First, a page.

Wyoming Gets Special Feature On “Good Morning America”

The state of Wyoming got a special feature on "Good Morning America" this week, with the five-minute piece covering various highlights of the state.

Ellen Fike

August 26, 20212 min read

(Cowboy State Daily Staff)

The state of Wyoming found itself in the spotlight on “Good Morning America” this week as the program aired a five-minute piece covering various highlights of the state.

Wyoming was the latest state to be featured on the GMA segment “Rise and Shine,” which gives each state a spotlight episode to share some highlights as the U.S. comes out of the coronavirus pandemic.

“Wyoming is so interesting [because] it’s the least-populated state and during COVID, it fared better economically than many other states, in part, because their tourism motto last summer was ‘Wyoming Is Wide Open,'” reporter Becky Worley said. “From the views we’ve seen this week, boy, is it.”

The first stop on the tour of the state was the ski lifts at the Jackson Hole Mountain Resort that take people to an altitude of 9,000 feet in the Bridger-Teton National Forest. The resort’s waffles also got a mention as Worley got an order with peanut butter and bacon.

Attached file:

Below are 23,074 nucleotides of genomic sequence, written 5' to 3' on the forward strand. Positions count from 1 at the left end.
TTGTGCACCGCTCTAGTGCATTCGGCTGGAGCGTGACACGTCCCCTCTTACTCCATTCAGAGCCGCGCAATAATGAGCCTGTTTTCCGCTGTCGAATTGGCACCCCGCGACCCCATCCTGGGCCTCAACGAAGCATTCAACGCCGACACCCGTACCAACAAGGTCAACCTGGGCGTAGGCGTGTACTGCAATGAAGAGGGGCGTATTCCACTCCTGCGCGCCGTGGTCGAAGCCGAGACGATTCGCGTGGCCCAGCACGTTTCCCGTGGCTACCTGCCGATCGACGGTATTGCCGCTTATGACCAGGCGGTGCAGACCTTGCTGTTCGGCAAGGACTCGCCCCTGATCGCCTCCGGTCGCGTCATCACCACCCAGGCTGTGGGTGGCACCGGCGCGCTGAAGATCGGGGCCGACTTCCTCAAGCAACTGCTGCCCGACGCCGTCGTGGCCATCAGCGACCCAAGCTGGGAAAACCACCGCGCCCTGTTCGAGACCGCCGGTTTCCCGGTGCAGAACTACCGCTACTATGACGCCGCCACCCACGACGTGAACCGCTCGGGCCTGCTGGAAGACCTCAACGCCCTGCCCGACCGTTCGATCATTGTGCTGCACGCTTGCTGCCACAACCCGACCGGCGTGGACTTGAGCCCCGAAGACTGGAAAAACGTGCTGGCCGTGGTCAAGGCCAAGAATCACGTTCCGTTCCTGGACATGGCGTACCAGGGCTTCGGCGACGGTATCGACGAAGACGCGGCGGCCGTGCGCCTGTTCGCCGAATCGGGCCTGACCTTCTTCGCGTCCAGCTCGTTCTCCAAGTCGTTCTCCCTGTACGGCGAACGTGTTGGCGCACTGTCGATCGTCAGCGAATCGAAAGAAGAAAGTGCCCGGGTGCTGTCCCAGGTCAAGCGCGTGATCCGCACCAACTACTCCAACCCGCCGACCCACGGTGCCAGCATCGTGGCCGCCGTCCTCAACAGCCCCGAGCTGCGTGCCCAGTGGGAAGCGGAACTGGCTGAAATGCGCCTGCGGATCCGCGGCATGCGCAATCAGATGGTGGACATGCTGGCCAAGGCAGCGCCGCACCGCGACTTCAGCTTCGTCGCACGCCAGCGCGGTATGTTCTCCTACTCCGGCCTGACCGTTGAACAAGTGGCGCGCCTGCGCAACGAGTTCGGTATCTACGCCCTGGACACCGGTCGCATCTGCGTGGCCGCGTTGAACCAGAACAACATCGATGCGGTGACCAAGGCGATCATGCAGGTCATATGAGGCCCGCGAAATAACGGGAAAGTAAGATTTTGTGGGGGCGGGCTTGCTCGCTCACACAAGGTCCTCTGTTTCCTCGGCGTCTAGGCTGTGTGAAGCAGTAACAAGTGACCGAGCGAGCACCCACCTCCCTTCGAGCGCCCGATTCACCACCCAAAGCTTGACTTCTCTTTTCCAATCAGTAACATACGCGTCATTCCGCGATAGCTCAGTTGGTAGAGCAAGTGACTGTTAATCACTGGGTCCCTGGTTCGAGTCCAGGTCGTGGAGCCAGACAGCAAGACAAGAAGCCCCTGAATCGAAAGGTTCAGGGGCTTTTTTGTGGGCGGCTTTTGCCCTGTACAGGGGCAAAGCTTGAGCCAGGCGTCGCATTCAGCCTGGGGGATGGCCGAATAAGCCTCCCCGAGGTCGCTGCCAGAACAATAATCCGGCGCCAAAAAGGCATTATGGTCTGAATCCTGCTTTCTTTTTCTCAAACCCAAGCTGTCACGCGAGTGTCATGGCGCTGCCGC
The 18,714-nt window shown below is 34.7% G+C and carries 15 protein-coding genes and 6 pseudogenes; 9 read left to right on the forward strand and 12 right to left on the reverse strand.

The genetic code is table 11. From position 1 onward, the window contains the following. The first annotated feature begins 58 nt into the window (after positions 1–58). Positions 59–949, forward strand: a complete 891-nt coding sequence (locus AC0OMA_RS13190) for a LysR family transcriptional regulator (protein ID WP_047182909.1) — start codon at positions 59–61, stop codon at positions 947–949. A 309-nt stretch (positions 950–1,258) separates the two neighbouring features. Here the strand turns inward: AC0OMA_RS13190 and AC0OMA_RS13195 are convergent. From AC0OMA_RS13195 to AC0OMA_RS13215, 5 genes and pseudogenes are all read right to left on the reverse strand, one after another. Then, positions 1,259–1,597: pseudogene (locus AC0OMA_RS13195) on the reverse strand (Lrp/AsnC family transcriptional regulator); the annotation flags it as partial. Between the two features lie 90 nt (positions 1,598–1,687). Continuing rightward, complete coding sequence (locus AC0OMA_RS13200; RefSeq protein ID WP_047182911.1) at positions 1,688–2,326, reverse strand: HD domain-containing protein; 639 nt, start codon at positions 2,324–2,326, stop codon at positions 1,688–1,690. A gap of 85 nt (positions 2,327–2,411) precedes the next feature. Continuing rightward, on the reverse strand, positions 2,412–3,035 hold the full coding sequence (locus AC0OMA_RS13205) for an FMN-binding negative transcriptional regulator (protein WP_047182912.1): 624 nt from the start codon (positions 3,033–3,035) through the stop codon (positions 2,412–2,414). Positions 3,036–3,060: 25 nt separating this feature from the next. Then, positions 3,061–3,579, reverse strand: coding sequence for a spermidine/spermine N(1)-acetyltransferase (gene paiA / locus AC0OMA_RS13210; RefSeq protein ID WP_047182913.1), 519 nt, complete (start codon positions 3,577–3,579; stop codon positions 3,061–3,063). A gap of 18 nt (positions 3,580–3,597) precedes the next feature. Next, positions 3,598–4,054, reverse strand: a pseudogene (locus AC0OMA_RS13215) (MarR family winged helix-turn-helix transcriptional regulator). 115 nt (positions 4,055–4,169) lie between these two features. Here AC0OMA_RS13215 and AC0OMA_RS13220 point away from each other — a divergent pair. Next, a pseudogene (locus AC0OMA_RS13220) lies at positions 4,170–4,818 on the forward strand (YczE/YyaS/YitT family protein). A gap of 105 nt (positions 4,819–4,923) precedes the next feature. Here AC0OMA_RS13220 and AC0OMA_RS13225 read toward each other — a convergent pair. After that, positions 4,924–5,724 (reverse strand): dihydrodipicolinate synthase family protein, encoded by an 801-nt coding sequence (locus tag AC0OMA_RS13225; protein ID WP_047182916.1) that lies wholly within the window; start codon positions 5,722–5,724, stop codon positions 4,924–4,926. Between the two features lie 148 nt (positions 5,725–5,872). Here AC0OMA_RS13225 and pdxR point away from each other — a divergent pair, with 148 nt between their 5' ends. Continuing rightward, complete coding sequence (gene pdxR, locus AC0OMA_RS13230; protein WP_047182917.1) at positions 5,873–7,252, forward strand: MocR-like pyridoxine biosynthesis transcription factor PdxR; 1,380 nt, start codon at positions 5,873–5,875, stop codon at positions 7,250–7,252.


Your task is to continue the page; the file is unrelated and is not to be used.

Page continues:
Worley also interviewed Idaho skier Kai Jones, who regularly skis at the mountain resort.

Next, Worley headed to the Million Dollar Cowboy Bar, which she described as Wyoming’s “landmark watering hole.”

“[This bar] is famous for its genuine saddles for bar seats, as it is for Western dancing,” she said.

After the stop in Jackson, GMA headed to Cody to feature the Mountain Meadow Wool Mill in Buffalo, which produces up to 40,000 pounds of wool a year.

“[When COVID hit], we started marketing more to our online customers with kits where they could knit and they got everything delivered to their door, everything they needed to create a project and that really took off,” mill owner Karen Hostetler said. “People were knitting a lot in their houses and so that kept us going really well.”

Worley also visited a dude ranch and a horse sanctuary on the Wind River Indian Reservation. The segment did not feature any visits to Yellowstone or Grand Teton national parks because both were inundated with visitors.

“There’s something you can’t help but feel as you experience all the majesty that is Wyoming,” she concluded.

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Ellen Fike